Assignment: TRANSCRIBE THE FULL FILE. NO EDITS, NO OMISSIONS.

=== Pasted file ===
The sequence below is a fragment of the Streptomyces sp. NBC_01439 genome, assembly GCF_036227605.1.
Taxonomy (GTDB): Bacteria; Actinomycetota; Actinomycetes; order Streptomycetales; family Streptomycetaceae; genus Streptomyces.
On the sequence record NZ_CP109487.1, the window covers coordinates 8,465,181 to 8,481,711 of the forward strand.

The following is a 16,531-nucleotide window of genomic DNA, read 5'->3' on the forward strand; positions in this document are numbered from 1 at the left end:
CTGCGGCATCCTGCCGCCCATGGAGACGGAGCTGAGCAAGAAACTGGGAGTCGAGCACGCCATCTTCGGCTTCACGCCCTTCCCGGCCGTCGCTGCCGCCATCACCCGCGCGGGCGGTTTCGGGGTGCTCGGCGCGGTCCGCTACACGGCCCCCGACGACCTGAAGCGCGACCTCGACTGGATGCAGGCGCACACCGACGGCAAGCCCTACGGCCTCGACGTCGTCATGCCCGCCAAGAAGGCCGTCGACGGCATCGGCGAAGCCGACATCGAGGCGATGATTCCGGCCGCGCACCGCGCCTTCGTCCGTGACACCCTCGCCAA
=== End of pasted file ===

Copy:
The sequence below is a fragment of the Streptomyces sp. NBC_01439 genome, assembly GCF_036227605.1.
Taxonomy (GTDB): Bacteria; Actinomycetota; Actinomycetes; order Streptomycetales; family Streptomycetaceae; genus Streptomyces.
On the sequence record NZ_CP109487.1, the window covers coordinates 8,465,181 to 8,481,711 of the forward strand.

The following is a 16,531-nucleotide window of genomic DNA, read 5'->3' on the forward strand; positions in this document are numbered from 1 at the left end:
CTGCGGCATCCTGCCGCCCATGGAGACGGAGCTGAGCAAGAAACTGGGAGTCGAGCACGCCATCTTCGGCTTCACGCCCTTCCCGGCCGTCGCTGCCGCCATCACCCGCGCGGGCGGTTTCGGGGTGCTCGGCGCGGTCCGCTACACGGCCCCCGACGACCTGAAGCGCGACCTCGACTGGATGCAGGCGCACACCGACGGCAAGCCCTACGGCCTCGACGTCGTCATGCCCGCCAAGAAGGCCGTCGACGGCATCGGCGAAGCCGACATCGAGGCGATGATTCCGGCCGCGCACCGCGCCTTCGTCCGTGACACCCTCGCCAA